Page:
I knew I didn’t want to live like that. This kind of pain and this quality of life was not just a part of growing old. What I hated most of all was my growing dependency on others and the walking cane. I exercised daily. However, because the pain was so severe, it took me a few minutes to get started on the exercising bicycle. I used my hands to move my right leg until it got going on its own. After I got my right leg going I could exercise for ten to twenty minutes a day. The pain was always there, but, it was a part of my everyday life and I learned to live with it. I had no other choice. All the while, thinking that I was suffering from arthritis, I figured the exercise would help keep me out of a wheel chair.
One day I found out about this hip and knee specialist who was also a surgeon. On the first visit to his office, my first question to him was “are you familiar with an injection for pain that’s called “a block”? To my surprise he knew about that injection. Then he explained that my doctor wasn’t familiar with “the block” because he was not a pain management specialist.
After my examination, the doctor had me walk toward the window then back toward him. Before he could give me the block that I so desperately needed to end the pain, and help me regain my mobility, he had to take X-Rays of my hip. The X-Rays I gave him from my doctor did not include the hip.
After examining my X-Rays the doctor turned to me and said. As I suspected when I saw you walk, the problem is your hip. Your hip is gone, he added. Right away I wanted to know if a block would help. The doctor’s response was no. The hip was too far gone. Bone was rubbing against bone. He said he didn’t know how I was able to exercise on the bicycle everyday.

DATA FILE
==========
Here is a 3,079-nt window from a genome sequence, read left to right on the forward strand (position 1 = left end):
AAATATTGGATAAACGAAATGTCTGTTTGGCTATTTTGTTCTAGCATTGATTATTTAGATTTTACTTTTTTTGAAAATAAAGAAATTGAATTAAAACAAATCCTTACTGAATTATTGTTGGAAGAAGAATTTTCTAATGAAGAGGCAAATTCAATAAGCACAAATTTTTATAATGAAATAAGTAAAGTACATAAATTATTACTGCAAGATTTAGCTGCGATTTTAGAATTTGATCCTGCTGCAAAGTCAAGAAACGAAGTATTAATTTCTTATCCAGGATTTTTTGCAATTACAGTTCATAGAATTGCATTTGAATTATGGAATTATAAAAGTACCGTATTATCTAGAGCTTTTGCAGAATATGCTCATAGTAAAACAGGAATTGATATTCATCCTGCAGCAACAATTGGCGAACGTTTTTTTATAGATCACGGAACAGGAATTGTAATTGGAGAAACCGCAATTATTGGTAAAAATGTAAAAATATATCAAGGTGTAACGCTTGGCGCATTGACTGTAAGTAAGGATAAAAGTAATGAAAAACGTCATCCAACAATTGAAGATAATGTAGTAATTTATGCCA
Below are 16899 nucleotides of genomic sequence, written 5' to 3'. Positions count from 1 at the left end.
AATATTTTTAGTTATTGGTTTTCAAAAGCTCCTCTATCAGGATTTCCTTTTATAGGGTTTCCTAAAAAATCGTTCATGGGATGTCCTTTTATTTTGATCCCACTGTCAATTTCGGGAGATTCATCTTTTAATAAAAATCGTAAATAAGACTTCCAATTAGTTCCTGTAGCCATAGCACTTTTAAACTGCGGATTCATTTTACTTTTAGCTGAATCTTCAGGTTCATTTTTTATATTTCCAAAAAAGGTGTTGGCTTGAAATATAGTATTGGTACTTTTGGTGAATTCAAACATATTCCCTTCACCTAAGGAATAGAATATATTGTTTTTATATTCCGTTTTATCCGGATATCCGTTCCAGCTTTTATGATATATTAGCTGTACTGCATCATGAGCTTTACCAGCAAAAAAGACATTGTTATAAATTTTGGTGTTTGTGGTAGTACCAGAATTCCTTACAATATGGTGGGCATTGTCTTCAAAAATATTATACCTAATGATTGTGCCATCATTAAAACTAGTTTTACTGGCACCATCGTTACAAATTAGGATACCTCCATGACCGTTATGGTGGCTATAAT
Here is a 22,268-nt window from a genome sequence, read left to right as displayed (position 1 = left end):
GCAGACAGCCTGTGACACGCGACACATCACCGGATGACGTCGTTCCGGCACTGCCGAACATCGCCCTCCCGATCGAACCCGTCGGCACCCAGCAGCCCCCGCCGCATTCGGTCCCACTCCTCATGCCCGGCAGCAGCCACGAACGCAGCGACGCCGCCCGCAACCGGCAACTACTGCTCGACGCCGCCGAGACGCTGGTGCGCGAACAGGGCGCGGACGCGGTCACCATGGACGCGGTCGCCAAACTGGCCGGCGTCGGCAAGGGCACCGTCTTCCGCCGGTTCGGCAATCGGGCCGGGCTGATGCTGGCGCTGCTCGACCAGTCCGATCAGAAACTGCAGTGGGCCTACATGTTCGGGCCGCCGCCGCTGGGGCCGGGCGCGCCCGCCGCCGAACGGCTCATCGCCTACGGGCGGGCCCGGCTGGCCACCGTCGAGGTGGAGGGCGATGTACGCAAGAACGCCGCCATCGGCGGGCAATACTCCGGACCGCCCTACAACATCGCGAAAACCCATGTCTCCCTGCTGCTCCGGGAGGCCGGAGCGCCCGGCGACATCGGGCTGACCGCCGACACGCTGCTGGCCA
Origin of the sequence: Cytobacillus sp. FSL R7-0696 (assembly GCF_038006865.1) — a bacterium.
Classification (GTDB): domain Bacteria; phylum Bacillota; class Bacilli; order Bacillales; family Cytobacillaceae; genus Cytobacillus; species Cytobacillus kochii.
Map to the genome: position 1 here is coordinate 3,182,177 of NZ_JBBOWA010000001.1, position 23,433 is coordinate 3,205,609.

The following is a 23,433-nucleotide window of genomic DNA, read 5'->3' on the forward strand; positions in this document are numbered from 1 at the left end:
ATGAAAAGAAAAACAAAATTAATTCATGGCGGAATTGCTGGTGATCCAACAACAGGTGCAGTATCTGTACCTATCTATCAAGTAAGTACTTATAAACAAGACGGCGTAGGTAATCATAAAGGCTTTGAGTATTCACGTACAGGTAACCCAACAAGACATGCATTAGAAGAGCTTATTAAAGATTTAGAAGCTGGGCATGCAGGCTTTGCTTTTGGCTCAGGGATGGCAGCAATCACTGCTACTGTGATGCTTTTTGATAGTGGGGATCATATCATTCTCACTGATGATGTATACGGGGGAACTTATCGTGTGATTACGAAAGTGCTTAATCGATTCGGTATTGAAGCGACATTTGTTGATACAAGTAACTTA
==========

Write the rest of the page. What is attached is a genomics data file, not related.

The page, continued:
My next question was “Am I going to be in pain like this forever?” Can anything be done to help me?” The doctor answered, “That’s why we have hip replacement surgery.” He explained that in most cases the hip replacement took away most of the pain and gives a person back their mobility. I wanted to know how soon we could do this. The doctor wasn’t in such a big hurry like I was. He set up a surgery date three months away. I didn’t want to wait three months. I needed something done yesterday. The doctor was very patient as he explained to me that I needed time to prepare myself for this type of surgery. He said I needed to talk to my family and my physician about the surgery. And I needed time to get two or three more opinions, he added. My mind was made up. If this hip replacement could take away most of my pain, I’m all for it.
My daughter went online and looked up lots of information on hip replacement surgery. I discussed it with my family and my doctor. Finally it was the day of my surgery. The doubts also come rushing in. What if I go through this hip replacement and wake up with the same pain and lack of mobility? My surgery went very well. It only last a couple of hours. I was discharged from the hospital a few days earlier than suspected. Therapy, also, went very well for me.
It’s been three years since my hip replacement. I walk better than I have in years. I am back to doing my regular housework. I went back to doing exercise shortly after therapy. I was back to driving without any pain at all six weeks after surgery. I have back my mobility. I have not had pain medicine or the need for pain medicine since the hip replacement. For years I learned to live with pain. For the past three years, I remember how great it feels to live pain free.